What is the cost of a surety bond?
A surety bond is a contract between a person and a bonding firm that guarantees payment of a specified amount if the person fails to meet their obligations. The individual or ‘principal’ commits to work for a firm or client in this contract, while the bonding agency agrees to pay damages if the principal fails to perform his duties.
Surety bonds typically range from 1 to 10% of the overall bond value, depending on creditworthiness and appropriate experience. A larger down payment may result in a lower interest rate, whilst a lack of collateral may result in a higher interest rate. It’s important to remember that these are merely broad guidelines that differ from one insurance provider to the next. In addition, certain laws (such as local city ordinances) can influence the overall cost of a surety bond.
Surety bonds are almost always less expensive than self-insuring with cash or other assets (if you could afford it). Because many insurance firms give free online quotations, it’s also a simple method to make yourself look like a professional and respectable organization without investing a lot of time or money up front.
Is it expensive to get a surety bond?
If you search around or chat with experienced bonding agents, surety bonds are not prohibitively expensive. The average cost of a surety bond is between 1% and 4% of the total bond amount; this percentage varies depending on your line of business, how much experience you have in your trade, the type of bond you require (i.e., license and permit, commercial general liability, etc. ), where you live (bond premiums must be approved by insurance regulators), and other factors.
A surety bond for a restaurant, for example, might cost 3% of the entire amount, but the same surety bond for a contractor with 25 years of experience might cost only 1%. On a professional surety bond, you may anticipate to pay around $500 or less.
What factors go into determining the cost of a surety bond?
The cost of a surety bond is determined by the nature of work and the contractor’s creditworthiness. Contractors with good credit and existing client contacts should expect to pay cheaper rates than those with bad credit and no established client relationships.
Not just those who are awarded contracts, but all prospective customers must cover their own expenditures. Rates are influenced by the chance of being given the contract, as this demonstrates your track record of company success.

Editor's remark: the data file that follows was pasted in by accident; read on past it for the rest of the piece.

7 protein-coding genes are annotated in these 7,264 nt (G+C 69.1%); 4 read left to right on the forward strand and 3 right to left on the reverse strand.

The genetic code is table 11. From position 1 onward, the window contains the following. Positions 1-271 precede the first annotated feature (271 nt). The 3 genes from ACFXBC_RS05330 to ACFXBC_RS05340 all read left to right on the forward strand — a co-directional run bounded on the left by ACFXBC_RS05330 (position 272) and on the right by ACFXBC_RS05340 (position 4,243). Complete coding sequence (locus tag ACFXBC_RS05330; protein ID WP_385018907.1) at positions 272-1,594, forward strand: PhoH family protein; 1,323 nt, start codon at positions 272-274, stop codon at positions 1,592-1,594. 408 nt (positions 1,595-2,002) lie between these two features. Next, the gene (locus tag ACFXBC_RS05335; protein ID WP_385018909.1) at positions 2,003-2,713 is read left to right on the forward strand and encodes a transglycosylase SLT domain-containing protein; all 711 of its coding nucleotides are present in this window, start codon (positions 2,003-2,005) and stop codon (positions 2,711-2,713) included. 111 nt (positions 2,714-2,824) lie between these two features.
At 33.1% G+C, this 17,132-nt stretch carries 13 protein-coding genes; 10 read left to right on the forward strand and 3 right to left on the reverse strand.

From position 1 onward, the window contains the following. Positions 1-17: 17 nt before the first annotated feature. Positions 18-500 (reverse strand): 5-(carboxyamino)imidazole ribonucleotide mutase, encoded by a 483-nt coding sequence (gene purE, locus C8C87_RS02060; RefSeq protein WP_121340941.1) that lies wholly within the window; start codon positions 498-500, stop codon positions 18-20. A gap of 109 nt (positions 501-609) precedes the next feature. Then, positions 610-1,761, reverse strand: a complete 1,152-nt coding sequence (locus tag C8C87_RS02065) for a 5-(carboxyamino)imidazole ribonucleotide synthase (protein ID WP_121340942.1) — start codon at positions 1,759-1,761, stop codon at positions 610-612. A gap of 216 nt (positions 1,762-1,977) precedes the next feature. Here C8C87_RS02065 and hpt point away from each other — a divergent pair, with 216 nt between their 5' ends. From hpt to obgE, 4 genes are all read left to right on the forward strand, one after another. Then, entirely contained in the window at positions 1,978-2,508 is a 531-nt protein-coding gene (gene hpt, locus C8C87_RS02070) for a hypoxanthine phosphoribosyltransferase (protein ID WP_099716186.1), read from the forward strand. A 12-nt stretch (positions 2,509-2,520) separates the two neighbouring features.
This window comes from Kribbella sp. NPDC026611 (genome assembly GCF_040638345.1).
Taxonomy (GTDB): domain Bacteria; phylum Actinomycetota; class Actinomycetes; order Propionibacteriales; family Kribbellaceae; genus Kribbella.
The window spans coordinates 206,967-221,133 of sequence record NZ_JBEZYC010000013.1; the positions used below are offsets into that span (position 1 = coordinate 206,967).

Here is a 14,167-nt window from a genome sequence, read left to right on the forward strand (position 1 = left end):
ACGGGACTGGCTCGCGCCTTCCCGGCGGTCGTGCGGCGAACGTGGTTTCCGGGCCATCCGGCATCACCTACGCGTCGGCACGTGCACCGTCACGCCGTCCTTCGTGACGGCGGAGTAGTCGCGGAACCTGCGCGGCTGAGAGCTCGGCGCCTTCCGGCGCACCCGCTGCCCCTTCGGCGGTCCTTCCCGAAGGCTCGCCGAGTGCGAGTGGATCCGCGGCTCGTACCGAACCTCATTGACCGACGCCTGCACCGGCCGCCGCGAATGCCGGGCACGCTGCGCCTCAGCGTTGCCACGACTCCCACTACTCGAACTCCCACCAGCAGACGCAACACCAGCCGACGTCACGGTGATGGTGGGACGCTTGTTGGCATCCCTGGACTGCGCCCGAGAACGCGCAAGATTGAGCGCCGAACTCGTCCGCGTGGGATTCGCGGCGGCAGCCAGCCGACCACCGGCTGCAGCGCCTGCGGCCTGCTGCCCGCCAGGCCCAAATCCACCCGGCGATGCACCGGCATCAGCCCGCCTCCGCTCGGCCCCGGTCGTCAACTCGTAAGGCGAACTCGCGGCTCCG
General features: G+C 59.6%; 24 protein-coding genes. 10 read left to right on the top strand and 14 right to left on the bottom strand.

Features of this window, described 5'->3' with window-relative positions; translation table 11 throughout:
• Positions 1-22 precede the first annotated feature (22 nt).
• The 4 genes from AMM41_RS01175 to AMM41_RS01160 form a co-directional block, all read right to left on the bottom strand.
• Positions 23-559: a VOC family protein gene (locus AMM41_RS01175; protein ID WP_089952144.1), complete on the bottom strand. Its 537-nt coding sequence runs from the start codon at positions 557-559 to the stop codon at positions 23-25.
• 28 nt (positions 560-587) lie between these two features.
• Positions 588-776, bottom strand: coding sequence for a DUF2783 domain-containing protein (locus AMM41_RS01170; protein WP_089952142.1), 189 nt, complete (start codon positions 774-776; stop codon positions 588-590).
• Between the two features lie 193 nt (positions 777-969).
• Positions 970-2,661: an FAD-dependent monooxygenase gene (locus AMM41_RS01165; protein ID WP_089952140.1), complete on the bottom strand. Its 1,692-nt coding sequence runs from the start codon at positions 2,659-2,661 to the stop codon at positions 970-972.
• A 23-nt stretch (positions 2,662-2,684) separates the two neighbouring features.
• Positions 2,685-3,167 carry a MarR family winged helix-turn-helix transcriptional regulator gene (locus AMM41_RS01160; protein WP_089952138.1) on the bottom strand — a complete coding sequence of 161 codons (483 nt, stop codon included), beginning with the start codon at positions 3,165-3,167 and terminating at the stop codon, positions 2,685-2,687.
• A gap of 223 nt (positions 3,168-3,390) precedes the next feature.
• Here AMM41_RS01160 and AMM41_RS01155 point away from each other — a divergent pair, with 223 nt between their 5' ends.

Contractors with a stronger financial track record will often pay lower premiums than those with a history of defaults or bankruptcy cases against them. Contractors with a history of bankruptcy and low credit, on the other hand, will pay significantly higher rates than those who have never filed for bankruptcy.
If I don’t have a surety bond, what happens?
Under the Workers Compensation Law, insurance companies and self-insurers are required to post a bond. A workers’ compensation policy or certificate of self-insurance is required for all firms. You do not need to have your own bond if you are a third-party administrator working on behalf of an employer who has a policy with us. While executing services on behalf of the employer whose name appears on the policy, you will be covered by our bond.
We’ll also take away your ability to pay claims right away. If you apply for a bond with an acceptable surety later, we’ll restore your claim-paying authorization once the surety verifies coverage.
We’ll revoke your permission to pay claims if you haven’t been bonded by the time of our next annual audit. You won’t be able to apply again until you can show that you have a current, valid surety bond in place that matches the standards.
Is it possible to negotiate the price of a surety bond?
While most sureties can charge different prices to different customers depending on their creditworthiness, some have flat-rate pricing structures. Some organizations, on the other hand, will negotiate for specific clients who they believe have a compelling case and require assistance in getting bonding capacity. Asking an insurer if they can give you information on their contract terms is a fantastic method to learn more about what they could be willing to accomplish for your organization.
Most surety organizations set the same types of costs across all businesses, so that even when multiple package alternatives are offered, they all have the same insurance cost. Some organizations, on the other hand, are more flexible than others, and they will examine the specific nature of each company’s requirements to ensure that all needs are met.
The most important thing to remember is that any pricing modifications or negotiations must go through the underwriting department. If you believe your case deserves it, ask them for better pricing possibilities if they provide different package plans; but, if your current business does not offer alternate rates, you will need to look for a lower cost elsewhere.